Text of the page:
I've read several of Kripal's books; I am impressed with his scholarship and with his insightfulness. I am amazed with the breadth of knowledge he seems to demonstrate. A theme that runs through his writing is that the study of comparative religion almost necessarily results--in both the teacher and the students--in a kind of enlightenment about the nature of religion itself, what Kripal calls a "gnosticism," the discovery of a secret that most believers just don't known about. (I resonate with that idea. I am author of a book titled The Myth of the Great Secret; it's the same secret Kripal writes about—I think.)

The title of this present book comes from English poet and literary character dubbed "insane, genius, prophet," William Blake. In the book The Marriage of Heaven and Hell, he writes: "The road of excess leads to the palace of wisdom." Kripal finds that emotional trauma and psychological conflict—the "excess"—can be a source of religious experience, along with,
of course, drugs, fasting, endurance of hardship, self-mortifications, but also intense eroticism and sexual desire—and indeed the eroticism blended into the trauma.

Massignon and Zaehner were both devoutly religious and therefore conflicted over their homosexuality. Homophobic anxiety seems to be one of the causes of religious zeal. (This is an idea that appears, in an only slightly different context, in Donald Boisvert's Sanctity and Male Desire: A Gay Reading of Saints. Boisvert proposes "that a significant, if not a predominant, number of male saints have been homosexual, that they have struggled with the meaning of same-sex desire in their lives, most often for the person of Christ, that some succumbed to their sexual urges, while others chose quite consciously to sublimate their needs in works of heroic Christian virtue and fortitude. And, furthermore, that such needs and desires, as evil, sinful, or condemnable as they were thought to be by the saints themselves or by any number of "godly" others, have been the core, fundamental forces for good, motivating, sustaining, nourishing, and inspiring these great works.")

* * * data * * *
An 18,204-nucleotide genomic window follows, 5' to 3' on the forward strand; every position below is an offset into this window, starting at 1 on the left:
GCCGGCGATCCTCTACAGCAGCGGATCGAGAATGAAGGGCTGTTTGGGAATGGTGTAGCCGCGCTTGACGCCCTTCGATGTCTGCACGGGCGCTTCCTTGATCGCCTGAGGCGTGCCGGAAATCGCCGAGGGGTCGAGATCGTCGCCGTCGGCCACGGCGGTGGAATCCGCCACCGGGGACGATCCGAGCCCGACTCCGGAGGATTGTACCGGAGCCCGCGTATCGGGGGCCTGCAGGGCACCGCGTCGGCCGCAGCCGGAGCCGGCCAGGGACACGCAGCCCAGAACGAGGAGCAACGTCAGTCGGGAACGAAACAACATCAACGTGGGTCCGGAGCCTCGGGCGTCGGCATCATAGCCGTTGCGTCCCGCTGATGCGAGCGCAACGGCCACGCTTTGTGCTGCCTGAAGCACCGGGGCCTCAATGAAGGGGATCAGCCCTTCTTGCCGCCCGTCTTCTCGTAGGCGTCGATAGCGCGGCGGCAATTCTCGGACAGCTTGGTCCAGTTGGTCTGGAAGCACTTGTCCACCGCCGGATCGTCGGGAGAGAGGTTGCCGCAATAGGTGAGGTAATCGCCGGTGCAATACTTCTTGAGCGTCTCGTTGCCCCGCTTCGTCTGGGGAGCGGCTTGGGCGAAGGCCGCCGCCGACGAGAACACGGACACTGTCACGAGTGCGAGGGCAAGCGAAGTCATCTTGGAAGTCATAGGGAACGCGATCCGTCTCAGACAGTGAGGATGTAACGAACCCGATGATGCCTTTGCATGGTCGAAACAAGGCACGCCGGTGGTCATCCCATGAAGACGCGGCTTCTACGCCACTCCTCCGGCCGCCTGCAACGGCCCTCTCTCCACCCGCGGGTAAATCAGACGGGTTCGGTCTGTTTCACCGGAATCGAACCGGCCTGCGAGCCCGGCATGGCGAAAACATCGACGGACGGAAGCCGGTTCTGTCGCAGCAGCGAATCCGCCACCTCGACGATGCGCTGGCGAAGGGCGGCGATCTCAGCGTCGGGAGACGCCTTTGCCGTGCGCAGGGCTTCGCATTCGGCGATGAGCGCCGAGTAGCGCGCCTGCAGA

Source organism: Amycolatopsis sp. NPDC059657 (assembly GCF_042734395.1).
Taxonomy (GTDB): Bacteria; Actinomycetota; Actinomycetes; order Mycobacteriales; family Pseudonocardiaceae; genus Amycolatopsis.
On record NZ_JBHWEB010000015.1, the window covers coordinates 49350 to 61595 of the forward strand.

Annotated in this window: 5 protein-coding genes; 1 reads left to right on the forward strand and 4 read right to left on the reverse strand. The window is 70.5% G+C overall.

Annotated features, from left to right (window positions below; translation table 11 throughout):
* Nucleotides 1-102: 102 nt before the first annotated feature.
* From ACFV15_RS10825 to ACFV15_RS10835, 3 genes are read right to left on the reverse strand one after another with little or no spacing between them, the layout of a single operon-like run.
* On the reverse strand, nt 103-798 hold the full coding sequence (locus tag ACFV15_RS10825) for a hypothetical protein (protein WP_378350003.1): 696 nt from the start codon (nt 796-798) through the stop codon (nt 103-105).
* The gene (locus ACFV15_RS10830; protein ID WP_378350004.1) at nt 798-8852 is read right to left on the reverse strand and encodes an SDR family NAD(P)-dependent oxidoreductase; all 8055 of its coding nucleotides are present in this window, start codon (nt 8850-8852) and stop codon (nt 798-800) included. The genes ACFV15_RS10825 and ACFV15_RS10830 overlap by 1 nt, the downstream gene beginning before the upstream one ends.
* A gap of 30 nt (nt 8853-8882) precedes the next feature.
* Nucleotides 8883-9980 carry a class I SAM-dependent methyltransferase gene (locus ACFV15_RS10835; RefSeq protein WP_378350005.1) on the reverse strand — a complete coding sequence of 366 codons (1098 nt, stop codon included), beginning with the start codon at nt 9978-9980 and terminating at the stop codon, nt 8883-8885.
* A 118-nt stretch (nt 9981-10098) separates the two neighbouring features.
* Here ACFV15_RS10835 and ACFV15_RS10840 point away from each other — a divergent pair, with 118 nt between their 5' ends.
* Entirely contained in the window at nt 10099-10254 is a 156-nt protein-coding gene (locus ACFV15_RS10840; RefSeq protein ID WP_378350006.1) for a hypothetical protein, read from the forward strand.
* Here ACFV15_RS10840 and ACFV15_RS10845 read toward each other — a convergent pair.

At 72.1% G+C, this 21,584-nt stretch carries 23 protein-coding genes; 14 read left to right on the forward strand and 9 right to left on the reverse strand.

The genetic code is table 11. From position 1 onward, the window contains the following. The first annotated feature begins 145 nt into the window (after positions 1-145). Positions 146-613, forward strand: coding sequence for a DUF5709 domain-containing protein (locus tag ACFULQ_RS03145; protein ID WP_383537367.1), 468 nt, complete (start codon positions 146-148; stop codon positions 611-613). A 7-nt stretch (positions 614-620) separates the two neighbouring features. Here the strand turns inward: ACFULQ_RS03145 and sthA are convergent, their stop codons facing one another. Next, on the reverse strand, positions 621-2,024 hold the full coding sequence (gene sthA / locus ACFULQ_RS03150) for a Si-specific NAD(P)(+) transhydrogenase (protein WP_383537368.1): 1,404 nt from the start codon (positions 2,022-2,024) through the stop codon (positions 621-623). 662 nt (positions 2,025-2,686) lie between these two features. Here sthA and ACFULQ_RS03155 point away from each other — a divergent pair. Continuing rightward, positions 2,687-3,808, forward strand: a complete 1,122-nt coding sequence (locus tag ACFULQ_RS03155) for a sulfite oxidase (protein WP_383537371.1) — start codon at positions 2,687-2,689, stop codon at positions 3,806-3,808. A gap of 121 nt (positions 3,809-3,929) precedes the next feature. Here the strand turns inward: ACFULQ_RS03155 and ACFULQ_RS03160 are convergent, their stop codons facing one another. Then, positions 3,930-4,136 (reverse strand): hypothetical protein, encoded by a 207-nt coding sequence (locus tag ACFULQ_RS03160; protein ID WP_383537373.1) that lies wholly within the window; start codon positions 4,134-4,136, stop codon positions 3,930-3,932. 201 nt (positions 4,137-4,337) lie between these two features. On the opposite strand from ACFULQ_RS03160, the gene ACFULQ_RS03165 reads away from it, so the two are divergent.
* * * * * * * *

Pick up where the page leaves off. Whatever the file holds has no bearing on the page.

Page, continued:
Indeed, Kripal points out that traditional Christian (and Jewish and Islamic, in their own different ways) mystical teaching, called "bridal mysticism," inculcates homoerotic emotions toward God and Jesus in males who must then take on the female role in relationship to the Divine Lover AND then the same tradition condemns homosexuality and homosexual feelings. While this taboo violation may sublimate sexual drive into mystical rapture--and maybe resulted in sanctity in a character like St John of the Cross--in a modern, psychologically sophisticated, post-Freud, sexually aware, self-conscious individual, it more likely results in spiritual malaise and
neurosis because it doesn't make any sense.